Two Market Turmoils Feb 2018 Against Aug 2015: Similiarities And Differences

Market turmoils in Feb 2018 and Aug 2015 have similaritiesStock market turmoil in August 2015

Inspired by game theory, JP Morgan’s analaysts Marko Kolanovic and Bram Kaplan have analysed February 2018 market turmoil against the one that ocurred in August 2015 as both sell-offs had a striking similarity. The conclusion is that if equities follow 2015 flow patterns, new market highs may come soon.

Systematic outflows and extremely low liquidity during market stress, played a main role in the February sell-off. Given that both macro and micro fundamentals were intact, JP Morgan’s forecasts that the market would recover quickly.

The flow aspect of the sell-off had a striking similarity with the August 2015 sell-off: realized volatility caused de- risking from volatility targeting strategies and forced covering of short volatility positions (e.g. , VIX inverse ETNs), momentum triggered CTA outflows, and dealers’ option gamma prompted selling of futures. These outflows happened at a time when electronic (high-frequency) liquidity in index products collapsed. We also note that the stress was largely contained to equity markets.

Unless there is a recession, all of these flows tend to reverse within 1-2 months. For instance, short -term momentum turns positive ~1 month after the initial shock, short -term options expire within a 1-month cycle (gamm a rolls off), and realized volatility starts declining prompting volatility sensitive investors to buy. This all happened in 2015 and is happening again now. So, the market should reach all -time highs relatively soon.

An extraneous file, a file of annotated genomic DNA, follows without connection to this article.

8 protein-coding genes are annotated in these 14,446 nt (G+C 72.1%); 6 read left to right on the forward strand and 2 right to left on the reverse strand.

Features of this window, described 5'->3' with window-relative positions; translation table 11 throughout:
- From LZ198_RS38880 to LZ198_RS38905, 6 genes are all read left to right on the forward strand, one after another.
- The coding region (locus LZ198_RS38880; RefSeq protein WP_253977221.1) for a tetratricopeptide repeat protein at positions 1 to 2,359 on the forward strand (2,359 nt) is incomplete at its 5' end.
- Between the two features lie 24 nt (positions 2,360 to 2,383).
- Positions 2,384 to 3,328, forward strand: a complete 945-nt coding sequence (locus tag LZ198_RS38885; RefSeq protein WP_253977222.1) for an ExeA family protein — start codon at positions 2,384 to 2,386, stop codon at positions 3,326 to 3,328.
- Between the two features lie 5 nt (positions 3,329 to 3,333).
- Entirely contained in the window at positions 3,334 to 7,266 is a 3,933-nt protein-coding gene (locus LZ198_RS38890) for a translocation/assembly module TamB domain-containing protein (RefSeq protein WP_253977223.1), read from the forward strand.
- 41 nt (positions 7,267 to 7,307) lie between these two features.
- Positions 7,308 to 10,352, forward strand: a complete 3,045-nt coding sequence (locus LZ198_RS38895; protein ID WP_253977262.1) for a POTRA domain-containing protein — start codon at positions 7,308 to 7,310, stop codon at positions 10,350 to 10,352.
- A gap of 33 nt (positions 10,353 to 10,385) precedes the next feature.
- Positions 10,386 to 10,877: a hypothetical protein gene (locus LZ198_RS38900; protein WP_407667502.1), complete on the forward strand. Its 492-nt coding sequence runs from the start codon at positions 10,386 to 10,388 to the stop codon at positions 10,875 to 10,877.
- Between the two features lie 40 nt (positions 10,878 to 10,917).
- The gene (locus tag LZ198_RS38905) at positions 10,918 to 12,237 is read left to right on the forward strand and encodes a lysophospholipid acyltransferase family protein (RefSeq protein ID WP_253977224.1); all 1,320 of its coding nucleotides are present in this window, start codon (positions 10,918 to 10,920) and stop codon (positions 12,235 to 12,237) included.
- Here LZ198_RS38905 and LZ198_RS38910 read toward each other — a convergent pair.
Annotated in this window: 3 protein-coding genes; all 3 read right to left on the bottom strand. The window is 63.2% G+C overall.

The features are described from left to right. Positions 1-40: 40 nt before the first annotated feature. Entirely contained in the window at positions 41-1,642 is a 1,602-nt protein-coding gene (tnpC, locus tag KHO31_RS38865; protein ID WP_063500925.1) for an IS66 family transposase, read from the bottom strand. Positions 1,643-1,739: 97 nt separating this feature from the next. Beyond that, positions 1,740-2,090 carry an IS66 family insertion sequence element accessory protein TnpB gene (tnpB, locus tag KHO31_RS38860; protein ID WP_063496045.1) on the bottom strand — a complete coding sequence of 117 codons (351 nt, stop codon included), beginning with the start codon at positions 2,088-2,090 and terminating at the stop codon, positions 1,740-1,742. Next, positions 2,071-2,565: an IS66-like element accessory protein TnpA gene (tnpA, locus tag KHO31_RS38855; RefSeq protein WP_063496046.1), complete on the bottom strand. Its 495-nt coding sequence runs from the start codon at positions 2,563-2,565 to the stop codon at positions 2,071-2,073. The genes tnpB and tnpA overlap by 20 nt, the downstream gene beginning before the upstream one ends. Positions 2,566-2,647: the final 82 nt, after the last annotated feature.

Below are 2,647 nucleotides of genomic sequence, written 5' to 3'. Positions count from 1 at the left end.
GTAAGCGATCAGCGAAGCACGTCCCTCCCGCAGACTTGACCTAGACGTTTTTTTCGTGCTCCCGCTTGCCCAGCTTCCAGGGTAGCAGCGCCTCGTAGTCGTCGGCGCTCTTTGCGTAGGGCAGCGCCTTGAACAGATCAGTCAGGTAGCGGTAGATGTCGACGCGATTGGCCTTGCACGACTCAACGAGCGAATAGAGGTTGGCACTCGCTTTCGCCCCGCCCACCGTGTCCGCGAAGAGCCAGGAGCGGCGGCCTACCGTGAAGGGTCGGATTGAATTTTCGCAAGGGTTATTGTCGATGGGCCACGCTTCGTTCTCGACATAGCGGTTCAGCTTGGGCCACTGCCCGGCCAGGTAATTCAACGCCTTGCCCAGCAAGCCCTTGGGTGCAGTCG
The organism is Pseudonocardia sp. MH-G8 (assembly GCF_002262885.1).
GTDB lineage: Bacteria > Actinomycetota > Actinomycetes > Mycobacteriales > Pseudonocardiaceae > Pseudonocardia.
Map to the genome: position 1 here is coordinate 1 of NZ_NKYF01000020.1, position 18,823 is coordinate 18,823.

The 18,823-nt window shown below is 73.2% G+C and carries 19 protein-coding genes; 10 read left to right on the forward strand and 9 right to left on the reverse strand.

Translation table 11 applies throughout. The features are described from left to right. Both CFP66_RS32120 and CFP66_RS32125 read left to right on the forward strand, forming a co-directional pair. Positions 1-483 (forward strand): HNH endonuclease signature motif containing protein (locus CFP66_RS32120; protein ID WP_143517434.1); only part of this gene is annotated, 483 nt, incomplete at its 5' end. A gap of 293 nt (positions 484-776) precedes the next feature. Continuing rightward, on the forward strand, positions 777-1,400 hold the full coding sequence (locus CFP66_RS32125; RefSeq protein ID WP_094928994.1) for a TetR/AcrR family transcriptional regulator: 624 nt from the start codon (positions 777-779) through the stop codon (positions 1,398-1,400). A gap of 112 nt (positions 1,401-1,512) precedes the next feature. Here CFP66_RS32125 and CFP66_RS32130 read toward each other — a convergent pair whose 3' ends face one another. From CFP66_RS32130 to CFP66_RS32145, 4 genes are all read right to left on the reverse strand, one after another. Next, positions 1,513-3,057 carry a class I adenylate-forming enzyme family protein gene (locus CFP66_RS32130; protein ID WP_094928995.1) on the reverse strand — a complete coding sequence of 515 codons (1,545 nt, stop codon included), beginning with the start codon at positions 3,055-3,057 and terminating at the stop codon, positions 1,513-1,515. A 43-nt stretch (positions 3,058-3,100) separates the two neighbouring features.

There is also a substantial difference between Feb 2018 and Aug 2015. Right now, both macro (synchronized global growth) and corporate fundamentals (tax reform and record earnings) are much better than in 2015. This adds demand for equities and strengthens fundamental reversion flows. For instance, Kolanovic and Kaplan compare current fundamentals to 2015, when there was a US earnings recession, EM crisis, China crisis, Energy, and High Yield concerns.

This year, we expect $800bn of buybacks vs. around $600bn in 2015. The difference ($200bn) on its own, equates to all the value of all recent systematic strategies’ selling. And while system atic strategies will buy back most of what they sold, buybacks will not reverse. This is all supportive of the market reaching new highs relatively soon (e.g. , with the onset of Q1 earnings season), and is consistent with our previous fundamental and quantitative research.